Given the limited information that people are exposed to, it is not surprising that many cannot see the connection between the ‘demonization’ and suppression of African expressions and the increasing problems of rising crime, racism, corruption, and social decay. Without properly addressing the factors that have shaped the way we think and behave, all attempts to bring about meaningful change are doomed to fail. It must be realized that it was not only people who were colonized, but also that history and other information was distorted and manipulated to reinforce European domination. While some East Indians and Africans have joined the ranks of the elite, and attained political control, the European ideal and concepts with the concomitant oppression and elitism have remained imbedded in our society. White and light skin privilege still largely influences the nature of social, economic and political interactions. There has been no serious attempt to deal with the effects of our colonial legacy in the mainstream, far less to understand the Africa’s role in shaping civilization before the colonial period. Any attempt to address history in the mainstream is instinctively labelled as ‘dwelling in the past’. Ironically, these attitudes themselves are rooted in our colonial past.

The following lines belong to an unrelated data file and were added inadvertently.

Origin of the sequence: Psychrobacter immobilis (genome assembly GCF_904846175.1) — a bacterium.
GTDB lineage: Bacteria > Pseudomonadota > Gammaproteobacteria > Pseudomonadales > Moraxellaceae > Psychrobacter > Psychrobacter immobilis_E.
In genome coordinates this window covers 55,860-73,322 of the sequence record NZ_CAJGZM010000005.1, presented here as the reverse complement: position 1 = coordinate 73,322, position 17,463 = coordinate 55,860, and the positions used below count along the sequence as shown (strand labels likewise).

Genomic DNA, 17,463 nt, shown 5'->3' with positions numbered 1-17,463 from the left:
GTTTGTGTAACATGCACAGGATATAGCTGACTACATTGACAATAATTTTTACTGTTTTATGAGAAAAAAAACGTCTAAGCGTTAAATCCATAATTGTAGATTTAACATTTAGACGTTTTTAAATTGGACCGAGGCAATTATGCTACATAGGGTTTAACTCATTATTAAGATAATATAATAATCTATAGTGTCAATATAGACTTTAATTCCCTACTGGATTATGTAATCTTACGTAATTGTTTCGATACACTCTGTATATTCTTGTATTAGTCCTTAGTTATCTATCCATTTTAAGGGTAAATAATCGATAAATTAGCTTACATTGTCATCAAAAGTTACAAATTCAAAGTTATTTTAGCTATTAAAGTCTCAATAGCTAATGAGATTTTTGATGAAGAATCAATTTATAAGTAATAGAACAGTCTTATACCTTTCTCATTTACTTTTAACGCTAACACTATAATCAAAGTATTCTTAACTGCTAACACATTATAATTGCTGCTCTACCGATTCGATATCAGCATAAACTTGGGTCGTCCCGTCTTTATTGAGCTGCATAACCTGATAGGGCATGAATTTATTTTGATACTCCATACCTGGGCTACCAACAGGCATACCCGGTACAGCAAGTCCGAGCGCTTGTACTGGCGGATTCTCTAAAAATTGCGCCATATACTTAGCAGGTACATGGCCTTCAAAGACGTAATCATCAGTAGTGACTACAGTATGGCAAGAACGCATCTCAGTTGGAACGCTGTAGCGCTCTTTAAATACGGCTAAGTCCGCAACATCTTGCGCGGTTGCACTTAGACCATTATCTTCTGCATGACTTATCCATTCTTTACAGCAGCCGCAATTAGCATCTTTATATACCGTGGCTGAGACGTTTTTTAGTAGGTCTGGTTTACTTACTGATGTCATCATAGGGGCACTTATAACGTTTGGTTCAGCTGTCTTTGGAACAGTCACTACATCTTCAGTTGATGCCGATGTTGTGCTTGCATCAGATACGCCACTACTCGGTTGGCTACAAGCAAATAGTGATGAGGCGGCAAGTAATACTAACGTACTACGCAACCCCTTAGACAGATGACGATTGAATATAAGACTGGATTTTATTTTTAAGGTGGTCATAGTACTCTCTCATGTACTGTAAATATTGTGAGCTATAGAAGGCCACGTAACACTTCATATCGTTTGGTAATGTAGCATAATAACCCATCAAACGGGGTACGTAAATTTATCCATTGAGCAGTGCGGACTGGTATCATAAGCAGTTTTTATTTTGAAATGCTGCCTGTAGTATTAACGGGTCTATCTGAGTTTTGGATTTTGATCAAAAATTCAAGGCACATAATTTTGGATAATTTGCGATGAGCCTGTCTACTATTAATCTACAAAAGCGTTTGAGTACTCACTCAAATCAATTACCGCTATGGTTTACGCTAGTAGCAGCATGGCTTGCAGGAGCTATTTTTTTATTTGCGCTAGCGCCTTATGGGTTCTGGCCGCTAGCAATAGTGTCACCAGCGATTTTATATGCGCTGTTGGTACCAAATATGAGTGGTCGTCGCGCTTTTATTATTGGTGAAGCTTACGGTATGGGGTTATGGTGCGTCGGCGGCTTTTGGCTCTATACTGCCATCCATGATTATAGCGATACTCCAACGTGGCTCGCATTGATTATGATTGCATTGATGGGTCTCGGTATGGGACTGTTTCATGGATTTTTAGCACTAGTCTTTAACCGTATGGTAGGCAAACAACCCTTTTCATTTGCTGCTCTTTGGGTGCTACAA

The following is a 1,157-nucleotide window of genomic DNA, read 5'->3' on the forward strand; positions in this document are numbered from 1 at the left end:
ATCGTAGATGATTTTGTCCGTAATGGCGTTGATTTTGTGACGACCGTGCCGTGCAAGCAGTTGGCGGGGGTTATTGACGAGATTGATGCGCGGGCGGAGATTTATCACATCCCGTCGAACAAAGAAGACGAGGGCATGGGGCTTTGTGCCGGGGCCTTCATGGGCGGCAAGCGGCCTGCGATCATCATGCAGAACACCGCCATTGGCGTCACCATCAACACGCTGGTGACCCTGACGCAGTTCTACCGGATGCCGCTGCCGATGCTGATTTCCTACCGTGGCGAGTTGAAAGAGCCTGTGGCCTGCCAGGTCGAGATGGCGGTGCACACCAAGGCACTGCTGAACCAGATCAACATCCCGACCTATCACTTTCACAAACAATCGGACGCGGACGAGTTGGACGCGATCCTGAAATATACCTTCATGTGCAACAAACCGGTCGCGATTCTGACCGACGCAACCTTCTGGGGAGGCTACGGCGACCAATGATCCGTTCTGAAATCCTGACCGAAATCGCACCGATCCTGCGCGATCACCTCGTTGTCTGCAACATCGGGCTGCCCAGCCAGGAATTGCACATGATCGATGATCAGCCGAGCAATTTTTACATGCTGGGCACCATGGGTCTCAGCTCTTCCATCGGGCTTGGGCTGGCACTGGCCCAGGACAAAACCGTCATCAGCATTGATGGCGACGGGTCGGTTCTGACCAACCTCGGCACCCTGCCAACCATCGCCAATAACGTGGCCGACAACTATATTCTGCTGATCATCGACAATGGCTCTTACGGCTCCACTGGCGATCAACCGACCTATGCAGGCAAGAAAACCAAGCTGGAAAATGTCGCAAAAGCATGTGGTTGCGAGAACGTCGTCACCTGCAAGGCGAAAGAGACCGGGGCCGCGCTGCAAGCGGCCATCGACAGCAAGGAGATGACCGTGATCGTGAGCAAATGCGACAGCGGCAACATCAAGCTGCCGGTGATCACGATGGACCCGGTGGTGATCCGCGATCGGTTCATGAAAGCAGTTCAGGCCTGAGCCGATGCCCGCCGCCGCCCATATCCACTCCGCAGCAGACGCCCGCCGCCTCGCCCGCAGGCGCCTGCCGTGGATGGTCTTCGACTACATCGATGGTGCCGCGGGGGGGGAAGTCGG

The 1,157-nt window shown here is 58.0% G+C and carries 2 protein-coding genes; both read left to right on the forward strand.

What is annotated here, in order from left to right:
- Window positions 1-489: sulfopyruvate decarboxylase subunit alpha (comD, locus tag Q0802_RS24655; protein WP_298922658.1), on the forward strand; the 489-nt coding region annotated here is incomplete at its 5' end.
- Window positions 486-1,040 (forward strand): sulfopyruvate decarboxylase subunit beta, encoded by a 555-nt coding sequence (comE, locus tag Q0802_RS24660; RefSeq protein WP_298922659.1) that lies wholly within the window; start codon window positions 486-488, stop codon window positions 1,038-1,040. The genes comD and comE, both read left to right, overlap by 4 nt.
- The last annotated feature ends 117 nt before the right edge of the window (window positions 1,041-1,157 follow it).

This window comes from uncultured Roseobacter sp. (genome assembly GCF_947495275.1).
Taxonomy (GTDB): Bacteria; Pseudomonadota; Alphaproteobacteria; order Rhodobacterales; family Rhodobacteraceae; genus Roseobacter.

When enslaved Africans were on the plantations in the New World, the colonial rulers used a variety of brutality, torture, indoctrination, and psychology to ‘break in’ the fresh captives, so that they would forget their history, their traditions, and values, and thus become less resistant and more obedient, passive and servile. This ‘breaking in’ process would make the practices of the sadistic American soldiers against Iraqi prisoners look like child- play. At the center of any rebellion, or uprising in the New World were the spiritual beliefs of the enslaved Africans. In Haiti, voodun was an essential ingredient in forging the successful overthrow of the White colonial rulers. Realizing the power of African spiritual beliefs and its relationship to African resistance, the colonial rulers went to great lengths to destroy, demonize and discredit these beliefs. African languages, drums, clothes and practices were banned, and European names were given to everyone, and those that behaved like ‘good’ passive Christians were often rewarded and given a position as a house slave or a slave driver. African captives caught practicing their traditional beliefs were tortured, killed and hung in the open as an example to others. By practising their beliefs in secret and by hiding them in Christianity, they managed to preserve them. Unfortunately, the colonial attitudes and myths have also survived.